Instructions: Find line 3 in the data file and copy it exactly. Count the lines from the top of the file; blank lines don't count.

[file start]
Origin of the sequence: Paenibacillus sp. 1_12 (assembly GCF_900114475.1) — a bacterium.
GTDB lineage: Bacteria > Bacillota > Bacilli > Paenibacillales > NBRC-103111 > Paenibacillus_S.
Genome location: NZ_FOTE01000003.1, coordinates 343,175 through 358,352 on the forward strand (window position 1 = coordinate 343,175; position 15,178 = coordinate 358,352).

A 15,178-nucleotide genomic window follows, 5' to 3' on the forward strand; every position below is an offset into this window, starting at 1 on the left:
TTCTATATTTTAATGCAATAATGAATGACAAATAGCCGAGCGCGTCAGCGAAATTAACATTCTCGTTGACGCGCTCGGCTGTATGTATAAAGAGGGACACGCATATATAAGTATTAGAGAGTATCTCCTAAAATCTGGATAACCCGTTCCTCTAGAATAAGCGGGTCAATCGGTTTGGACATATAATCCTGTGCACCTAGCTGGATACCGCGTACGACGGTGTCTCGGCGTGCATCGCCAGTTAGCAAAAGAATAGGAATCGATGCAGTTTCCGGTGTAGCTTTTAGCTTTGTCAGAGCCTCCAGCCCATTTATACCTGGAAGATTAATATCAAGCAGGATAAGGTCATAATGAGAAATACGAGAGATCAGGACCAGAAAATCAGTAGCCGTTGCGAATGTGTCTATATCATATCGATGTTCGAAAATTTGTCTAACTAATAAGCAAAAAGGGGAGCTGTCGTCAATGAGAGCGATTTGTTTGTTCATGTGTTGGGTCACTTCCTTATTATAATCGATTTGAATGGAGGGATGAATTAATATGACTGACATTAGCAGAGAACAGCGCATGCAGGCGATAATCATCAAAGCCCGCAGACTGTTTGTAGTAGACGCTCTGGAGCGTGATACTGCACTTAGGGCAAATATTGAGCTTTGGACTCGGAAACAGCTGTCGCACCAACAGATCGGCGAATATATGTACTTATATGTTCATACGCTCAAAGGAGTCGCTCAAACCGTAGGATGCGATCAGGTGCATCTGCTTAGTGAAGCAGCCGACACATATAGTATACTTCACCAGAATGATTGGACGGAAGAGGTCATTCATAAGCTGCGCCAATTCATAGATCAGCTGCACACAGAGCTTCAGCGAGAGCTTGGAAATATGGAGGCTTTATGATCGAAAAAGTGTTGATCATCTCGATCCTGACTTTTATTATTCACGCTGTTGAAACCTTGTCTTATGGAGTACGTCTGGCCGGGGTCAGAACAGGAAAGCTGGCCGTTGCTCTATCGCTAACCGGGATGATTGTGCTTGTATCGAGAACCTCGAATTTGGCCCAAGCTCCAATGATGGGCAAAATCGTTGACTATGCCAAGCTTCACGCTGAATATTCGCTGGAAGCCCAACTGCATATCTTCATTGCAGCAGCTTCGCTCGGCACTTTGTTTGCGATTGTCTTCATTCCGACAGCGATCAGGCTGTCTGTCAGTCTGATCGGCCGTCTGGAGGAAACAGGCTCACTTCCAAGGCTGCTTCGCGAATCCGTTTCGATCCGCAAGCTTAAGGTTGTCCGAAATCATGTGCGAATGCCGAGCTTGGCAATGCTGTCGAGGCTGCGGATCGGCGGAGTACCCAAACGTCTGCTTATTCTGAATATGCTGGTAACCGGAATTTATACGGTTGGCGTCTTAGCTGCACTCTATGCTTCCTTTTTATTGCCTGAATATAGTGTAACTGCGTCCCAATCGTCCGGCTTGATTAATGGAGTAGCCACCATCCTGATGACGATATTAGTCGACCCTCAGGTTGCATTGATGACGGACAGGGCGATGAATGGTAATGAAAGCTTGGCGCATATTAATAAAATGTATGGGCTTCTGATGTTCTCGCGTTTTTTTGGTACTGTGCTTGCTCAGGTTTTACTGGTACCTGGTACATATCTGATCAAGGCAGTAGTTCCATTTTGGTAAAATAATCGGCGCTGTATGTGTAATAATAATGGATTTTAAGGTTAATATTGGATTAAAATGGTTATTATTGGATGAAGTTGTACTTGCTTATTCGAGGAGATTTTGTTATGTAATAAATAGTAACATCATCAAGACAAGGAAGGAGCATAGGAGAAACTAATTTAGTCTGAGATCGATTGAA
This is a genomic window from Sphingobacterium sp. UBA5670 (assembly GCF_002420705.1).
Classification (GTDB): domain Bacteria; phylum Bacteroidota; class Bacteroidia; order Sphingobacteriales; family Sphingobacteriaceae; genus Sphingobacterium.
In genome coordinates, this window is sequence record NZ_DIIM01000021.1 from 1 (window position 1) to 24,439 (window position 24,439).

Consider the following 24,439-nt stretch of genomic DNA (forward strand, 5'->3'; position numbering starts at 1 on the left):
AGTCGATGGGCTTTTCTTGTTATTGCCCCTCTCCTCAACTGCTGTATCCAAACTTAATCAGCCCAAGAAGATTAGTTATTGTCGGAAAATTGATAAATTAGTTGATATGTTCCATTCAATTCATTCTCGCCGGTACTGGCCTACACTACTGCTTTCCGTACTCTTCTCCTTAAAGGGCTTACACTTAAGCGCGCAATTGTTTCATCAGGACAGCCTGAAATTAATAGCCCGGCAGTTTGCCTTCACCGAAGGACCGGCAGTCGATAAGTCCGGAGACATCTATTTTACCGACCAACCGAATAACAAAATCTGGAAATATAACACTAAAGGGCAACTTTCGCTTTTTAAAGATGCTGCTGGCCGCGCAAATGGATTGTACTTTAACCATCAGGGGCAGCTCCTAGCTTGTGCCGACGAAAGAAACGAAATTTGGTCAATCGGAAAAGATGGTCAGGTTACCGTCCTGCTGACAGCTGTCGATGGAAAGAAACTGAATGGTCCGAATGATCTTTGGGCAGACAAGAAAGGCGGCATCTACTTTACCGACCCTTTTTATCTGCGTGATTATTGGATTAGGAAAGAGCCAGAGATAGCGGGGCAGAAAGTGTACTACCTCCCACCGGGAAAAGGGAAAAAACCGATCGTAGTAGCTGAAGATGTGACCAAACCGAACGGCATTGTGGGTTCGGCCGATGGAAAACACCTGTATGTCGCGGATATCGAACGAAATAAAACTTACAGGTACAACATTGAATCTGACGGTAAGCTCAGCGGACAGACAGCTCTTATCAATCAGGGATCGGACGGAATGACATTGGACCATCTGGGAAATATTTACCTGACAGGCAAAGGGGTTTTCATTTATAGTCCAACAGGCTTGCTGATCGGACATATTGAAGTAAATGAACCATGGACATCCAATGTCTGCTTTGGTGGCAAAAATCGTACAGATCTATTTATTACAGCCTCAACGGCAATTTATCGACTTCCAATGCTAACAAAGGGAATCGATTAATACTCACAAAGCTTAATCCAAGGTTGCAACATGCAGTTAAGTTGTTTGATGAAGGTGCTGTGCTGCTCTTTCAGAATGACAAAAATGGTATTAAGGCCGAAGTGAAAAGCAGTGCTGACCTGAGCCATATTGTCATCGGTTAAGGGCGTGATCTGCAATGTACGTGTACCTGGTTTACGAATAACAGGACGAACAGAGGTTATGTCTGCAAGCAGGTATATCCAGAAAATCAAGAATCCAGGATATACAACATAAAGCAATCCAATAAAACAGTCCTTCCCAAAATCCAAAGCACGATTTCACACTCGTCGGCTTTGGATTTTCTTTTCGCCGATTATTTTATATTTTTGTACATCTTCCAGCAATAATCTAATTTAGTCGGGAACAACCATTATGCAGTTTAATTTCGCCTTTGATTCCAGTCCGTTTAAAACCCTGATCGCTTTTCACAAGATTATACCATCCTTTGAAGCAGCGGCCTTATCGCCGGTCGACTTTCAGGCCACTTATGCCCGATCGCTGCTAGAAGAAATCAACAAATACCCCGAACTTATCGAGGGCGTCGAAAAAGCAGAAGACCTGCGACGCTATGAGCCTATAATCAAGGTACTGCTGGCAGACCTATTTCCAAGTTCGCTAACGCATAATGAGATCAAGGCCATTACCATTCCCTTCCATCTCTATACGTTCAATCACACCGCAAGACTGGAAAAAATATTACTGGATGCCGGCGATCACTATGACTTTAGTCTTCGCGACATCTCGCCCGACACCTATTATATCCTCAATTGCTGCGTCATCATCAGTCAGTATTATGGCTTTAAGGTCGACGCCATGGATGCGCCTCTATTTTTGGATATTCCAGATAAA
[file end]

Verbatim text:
Genome location: NZ_FOTE01000003.1, coordinates 343,175 through 358,352 on the forward strand (window position 1 = coordinate 343,175; position 15,178 = coordinate 358,352).